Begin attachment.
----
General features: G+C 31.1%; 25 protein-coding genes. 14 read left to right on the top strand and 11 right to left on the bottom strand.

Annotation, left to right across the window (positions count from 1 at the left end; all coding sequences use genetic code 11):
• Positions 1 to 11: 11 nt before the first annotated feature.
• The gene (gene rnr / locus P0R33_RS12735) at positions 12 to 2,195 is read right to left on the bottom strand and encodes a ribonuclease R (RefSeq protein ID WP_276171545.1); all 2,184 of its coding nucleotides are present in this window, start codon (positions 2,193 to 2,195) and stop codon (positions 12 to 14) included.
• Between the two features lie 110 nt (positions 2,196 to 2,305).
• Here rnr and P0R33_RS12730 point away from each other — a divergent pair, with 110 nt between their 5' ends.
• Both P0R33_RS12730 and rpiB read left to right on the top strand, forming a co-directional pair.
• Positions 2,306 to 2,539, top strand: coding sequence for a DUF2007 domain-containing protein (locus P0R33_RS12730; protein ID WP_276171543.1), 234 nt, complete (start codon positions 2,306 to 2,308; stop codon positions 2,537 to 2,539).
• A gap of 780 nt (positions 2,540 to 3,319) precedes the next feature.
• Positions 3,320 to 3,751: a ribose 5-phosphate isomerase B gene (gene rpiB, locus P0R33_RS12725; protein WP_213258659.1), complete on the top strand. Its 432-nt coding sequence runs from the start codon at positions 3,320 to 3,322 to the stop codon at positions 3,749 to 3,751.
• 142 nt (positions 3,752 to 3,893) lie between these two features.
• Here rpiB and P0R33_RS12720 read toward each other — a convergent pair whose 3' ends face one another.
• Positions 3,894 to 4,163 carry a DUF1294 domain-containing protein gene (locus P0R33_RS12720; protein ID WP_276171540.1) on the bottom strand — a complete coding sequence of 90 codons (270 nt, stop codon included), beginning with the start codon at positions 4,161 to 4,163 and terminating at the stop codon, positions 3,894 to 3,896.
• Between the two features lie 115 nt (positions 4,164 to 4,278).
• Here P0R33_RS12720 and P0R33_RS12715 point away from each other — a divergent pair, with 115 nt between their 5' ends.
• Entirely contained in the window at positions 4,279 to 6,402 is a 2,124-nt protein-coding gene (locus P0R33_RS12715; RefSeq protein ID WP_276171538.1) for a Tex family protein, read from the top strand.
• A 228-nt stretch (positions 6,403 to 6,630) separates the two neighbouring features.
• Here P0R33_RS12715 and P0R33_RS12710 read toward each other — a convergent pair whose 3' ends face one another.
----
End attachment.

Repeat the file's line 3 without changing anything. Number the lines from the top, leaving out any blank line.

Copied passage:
• Positions 1 to 11: 11 nt before the first annotated feature.